The successful post holder will be critical in supporting and delivering the British part of an Anglo-German-Dutch work package focused on the review of archival sources related to Frechen stoneware production, trade and consumption. You will be working under the guidance and supervision of Vanessa Harding, Emeritus Professor of London History, Birkbeck, University of London and supported by Nigel Jeffries at MOLA.

The main objectives of the work package will be to establish a representative overview of a) records for levels of production; b) the quantity, valuation, shippers and ports of origin of stoneware imports to English and Dutch ports (and if possible, beyond); c) to trace patterns of (re)distribution via coastal trade and re-exports; d) to record the terminology/descriptors used for stonewares. Concerning consumption, the aims will be to establish robust data for the frequency of references to German stonewares in 17th-century inventories; the quantities and valuations of such items; the terminology and descriptors used in these sources; and the social contexts in which they are found, including evidence indicating particular uses.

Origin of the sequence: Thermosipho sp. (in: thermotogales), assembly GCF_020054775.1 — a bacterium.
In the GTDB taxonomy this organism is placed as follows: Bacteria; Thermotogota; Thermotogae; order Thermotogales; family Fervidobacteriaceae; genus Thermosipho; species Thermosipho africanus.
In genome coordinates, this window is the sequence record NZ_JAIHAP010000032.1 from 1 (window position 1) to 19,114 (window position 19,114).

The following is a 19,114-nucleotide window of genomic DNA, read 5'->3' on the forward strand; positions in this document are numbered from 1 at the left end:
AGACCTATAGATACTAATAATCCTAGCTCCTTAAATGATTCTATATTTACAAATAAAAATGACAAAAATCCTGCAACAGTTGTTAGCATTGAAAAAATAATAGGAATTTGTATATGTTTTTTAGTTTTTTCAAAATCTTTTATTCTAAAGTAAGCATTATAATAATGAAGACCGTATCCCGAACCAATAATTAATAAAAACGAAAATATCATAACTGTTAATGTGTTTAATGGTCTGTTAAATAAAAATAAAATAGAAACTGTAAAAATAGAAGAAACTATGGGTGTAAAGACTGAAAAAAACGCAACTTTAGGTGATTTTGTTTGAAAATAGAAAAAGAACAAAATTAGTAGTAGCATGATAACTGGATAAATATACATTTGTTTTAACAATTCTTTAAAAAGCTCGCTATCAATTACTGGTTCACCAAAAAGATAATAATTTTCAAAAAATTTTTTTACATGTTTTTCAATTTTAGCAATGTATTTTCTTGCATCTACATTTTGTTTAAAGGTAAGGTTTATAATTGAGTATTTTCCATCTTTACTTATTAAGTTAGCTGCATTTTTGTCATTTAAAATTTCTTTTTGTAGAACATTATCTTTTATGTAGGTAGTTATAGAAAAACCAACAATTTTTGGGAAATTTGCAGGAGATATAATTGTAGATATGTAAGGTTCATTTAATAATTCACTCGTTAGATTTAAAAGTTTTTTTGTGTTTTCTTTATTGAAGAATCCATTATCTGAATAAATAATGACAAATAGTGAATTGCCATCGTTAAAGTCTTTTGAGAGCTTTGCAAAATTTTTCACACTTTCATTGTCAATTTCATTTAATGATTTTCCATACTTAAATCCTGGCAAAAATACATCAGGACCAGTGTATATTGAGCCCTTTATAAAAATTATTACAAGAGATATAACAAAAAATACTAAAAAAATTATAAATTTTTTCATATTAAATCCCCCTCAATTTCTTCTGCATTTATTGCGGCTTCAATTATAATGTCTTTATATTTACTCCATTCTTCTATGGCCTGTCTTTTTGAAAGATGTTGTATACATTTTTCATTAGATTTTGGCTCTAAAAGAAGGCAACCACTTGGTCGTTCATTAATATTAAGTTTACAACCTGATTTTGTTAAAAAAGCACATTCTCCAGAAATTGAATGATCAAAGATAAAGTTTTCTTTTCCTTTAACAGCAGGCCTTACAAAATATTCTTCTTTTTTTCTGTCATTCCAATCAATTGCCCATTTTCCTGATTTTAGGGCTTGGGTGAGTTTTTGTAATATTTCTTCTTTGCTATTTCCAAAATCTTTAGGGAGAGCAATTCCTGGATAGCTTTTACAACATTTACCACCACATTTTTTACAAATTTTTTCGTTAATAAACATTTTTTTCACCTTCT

You will therefore have a track record of research in early modern British archives, ideally both those created by and for government and those produced at a local level. You will be able to read early modern manuscript texts written in English and some familiarity with Latin. You will have demonstrable experience of gathering and analysing quantitative and qualitative data, organising your findings in spreadsheets and/or databases, and presenting conclusions in forms that are meaningful to different constituencies. 

You will be working with Vanessa Harding in delivering part of this key project work package by studying English archival sources related to the following concerns: